Saturday, December 15, 2018

Literary Corner: Rhyme

Great Liability
by Donald J. Trump
I never directed Michael Cohen to break the law.
He was a lawyer and he is supposed to know
the law. It is called “advice of counsel,” and
a lawyer has great liability if a mistake is made.
      That is why they get paid.
Despite that many campaign finance lawyers have strongly
stated that I did nothing wrong with respect to
campaign finance laws, if they even apply, because
this was not campaign finance. Cohen was guilty
on many charges unrelated to me,
but he pled to two campaign charges
which were not criminal and of which he probably
was not guilty even on a civil basis.
Those charges were just agreed to by him in order
to embarrass the president and get a much reduced
prison sentence, which he did—including the fact
that his family was temporarily let off the hook.
As a lawyer, Michael has great liability to me!
They gave General Flynn a great deal
because they were embarrassed by the way
he was treated - the FBI said he didn’t lie
     and they overrode the FBI.
They want to scare everybody into
     making up stories that are not true.

I'm tantalized by the tentative way he's dipping into rhyme here, not in a rap star way like Sarah Palin, but delicate and shy.

His usual wiliness in on display. No, he didn't direct Cohen to break the law. He just directed him to pay off Trump's girlfriends to shut them up in some way that would make the money extremely hard to trace so that he wouldn't get caught doing it. If it was illegal (it was illegal because he had Cohen structure the payments to avoid mandatory disclosure requirements, and because Cohen and Pecker had loaned him the money, an unlawful campaign contribution), Cohen would have told him if it was illegal, since that was what he was paid for.

Which makes it the unkindest cut of all that the man pleaded guilty. How vindictive do you have to be to plead guilty to something that isn't a crime just to embarrass your old boss? When not only was it not a crime but he wasn't even guilty of it?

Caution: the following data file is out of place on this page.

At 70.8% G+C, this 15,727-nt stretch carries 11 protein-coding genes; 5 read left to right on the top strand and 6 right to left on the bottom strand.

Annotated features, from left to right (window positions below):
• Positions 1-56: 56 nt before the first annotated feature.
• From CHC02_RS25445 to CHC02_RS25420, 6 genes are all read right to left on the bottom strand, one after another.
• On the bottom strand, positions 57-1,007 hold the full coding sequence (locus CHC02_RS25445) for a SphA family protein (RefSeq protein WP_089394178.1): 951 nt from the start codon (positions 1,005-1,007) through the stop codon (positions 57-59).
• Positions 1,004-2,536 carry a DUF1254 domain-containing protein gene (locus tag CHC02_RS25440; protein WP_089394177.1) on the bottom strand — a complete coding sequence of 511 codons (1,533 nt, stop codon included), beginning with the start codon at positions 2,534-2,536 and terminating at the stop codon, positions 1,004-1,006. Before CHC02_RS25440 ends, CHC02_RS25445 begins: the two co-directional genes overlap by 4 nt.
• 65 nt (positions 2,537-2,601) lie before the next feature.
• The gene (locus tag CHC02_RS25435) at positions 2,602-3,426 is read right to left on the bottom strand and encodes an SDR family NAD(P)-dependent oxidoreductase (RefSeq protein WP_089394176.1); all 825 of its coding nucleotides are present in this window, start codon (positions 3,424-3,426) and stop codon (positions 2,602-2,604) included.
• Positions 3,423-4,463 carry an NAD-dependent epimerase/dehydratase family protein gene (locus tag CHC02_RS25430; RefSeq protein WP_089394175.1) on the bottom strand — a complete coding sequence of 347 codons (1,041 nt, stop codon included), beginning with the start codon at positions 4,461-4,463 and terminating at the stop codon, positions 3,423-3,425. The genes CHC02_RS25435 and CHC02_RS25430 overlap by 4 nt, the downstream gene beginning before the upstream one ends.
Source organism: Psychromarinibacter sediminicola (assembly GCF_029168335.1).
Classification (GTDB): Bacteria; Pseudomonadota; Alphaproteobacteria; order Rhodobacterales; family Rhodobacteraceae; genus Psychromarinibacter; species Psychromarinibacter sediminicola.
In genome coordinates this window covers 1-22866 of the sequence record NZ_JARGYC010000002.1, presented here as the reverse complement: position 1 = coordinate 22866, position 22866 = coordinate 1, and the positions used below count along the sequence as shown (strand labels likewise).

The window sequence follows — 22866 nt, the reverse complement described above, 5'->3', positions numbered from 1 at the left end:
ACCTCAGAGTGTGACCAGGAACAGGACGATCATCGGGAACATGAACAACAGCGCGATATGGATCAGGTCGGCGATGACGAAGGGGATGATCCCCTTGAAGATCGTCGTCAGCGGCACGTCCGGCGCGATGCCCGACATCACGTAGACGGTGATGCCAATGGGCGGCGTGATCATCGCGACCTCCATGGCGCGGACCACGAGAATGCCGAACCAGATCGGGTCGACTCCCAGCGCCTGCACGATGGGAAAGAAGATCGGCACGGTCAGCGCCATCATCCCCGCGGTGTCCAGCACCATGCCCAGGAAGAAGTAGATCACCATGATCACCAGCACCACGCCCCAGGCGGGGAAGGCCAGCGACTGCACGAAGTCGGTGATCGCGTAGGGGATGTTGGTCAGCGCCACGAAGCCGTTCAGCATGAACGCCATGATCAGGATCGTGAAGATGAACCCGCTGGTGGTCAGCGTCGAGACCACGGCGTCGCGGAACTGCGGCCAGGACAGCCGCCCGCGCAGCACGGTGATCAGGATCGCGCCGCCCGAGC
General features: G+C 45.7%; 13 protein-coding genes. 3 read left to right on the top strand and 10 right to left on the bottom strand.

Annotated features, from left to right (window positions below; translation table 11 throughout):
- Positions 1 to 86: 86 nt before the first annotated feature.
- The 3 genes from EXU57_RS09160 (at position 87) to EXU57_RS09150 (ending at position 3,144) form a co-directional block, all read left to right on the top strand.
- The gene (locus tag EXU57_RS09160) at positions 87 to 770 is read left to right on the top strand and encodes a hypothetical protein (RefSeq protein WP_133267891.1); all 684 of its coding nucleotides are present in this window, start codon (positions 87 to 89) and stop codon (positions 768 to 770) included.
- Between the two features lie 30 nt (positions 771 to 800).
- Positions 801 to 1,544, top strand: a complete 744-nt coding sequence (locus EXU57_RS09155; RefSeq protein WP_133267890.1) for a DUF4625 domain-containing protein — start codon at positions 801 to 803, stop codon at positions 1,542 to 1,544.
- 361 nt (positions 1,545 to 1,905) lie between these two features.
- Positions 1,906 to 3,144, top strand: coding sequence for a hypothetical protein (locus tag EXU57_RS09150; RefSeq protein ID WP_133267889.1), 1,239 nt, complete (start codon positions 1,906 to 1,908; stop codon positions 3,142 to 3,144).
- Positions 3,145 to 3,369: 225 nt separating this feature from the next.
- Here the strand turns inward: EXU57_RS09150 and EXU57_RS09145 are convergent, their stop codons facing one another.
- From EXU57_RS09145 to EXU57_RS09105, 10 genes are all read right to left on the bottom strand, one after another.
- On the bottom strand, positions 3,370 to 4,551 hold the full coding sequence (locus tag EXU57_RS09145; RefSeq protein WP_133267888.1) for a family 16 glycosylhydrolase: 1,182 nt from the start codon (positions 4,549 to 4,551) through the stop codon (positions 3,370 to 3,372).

Not clear who the "they" are who gave Flynn a "great deal". He hasn't been sentenced yet. On the question of whether Peter Srtrzok and the other interrogator thought Flynn was lying, Vox has the basic data:
Indeed, a document submitted to the court, describing Strzok’s account of Flynn’s interview, says that he had a “sure” demeanor, that he “did not give any indicators of deception,” and that both agents had “the impression” that Flynn “was not lying or did not think he was lying.”

The document poses the question of how and why the government changed its mind — why Flynn’s denials initially seemed at least plausible to the agents who interviewed him, and what evidence convinced investigators otherwise. However, much of the rest of the document is redacted, so we don’t know what happened next.
I'm pretty sure I know one of the things that happened next; that Flynn's assertions about what he had said over the phone to Ambassador Kislyak were compared to the recordings NSA made of the Flynn-Kislyak calls, during their normal monitoring of Kislyak's phone. "They" knew he was lying because they knew what he had actually said. It really isn't complicated at all.

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